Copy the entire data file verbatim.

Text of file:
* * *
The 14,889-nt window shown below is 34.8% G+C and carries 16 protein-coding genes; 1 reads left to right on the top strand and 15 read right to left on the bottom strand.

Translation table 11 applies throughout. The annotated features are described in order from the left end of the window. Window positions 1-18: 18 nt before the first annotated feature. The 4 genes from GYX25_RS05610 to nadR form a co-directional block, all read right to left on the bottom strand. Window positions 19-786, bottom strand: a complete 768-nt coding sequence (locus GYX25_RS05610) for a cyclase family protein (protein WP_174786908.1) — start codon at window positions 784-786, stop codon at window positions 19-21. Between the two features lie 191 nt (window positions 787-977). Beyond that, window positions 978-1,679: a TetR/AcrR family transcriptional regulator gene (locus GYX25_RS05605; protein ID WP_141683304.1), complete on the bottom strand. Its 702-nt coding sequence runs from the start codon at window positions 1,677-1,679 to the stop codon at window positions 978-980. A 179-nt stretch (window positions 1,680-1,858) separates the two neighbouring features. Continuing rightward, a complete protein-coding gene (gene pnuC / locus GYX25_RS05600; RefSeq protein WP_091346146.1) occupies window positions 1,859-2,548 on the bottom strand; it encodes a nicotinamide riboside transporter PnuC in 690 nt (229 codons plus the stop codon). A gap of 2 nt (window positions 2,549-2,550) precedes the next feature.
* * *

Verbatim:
The 14,889-nt window shown below is 34.8% G+C and carries 16 protein-coding genes; 1 reads left to right on the top strand and 15 read right to left on the bottom strand.

Translation table 11 applies throughout. The annotated features are described in order from the left end of the window. Window positions 1-18: 18 nt before the first annotated feature. The 4 genes from GYX25_RS05610 to nadR form a co-directional block, all read right to left on the bottom strand. Window positions 19-786, bottom strand: a complete 768-nt coding sequence (locus GYX25_RS05610) for a cyclase family protein (protein WP_174786908.1) — start codon at window positions 784-786, stop codon at window positions 19-21. Between the two features lie 191 nt (window positions 787-977). Beyond that, window positions 978-1,679: a TetR/AcrR family transcriptional regulator gene (locus GYX25_RS05605; protein ID WP_141683304.1), complete on the bottom strand. Its 702-nt coding sequence runs from the start codon at window positions 1,677-1,679 to the stop codon at window positions 978-980. A 179-nt stretch (window positions 1,680-1,858) separates the two neighbouring features. Continuing rightward, a complete protein-coding gene (gene pnuC / locus GYX25_RS05600; RefSeq protein WP_091346146.1) occupies window positions 1,859-2,548 on the bottom strand; it encodes a nicotinamide riboside transporter PnuC in 690 nt (229 codons plus the stop codon). A gap of 2 nt (window positions 2,549-2,550) precedes the next feature.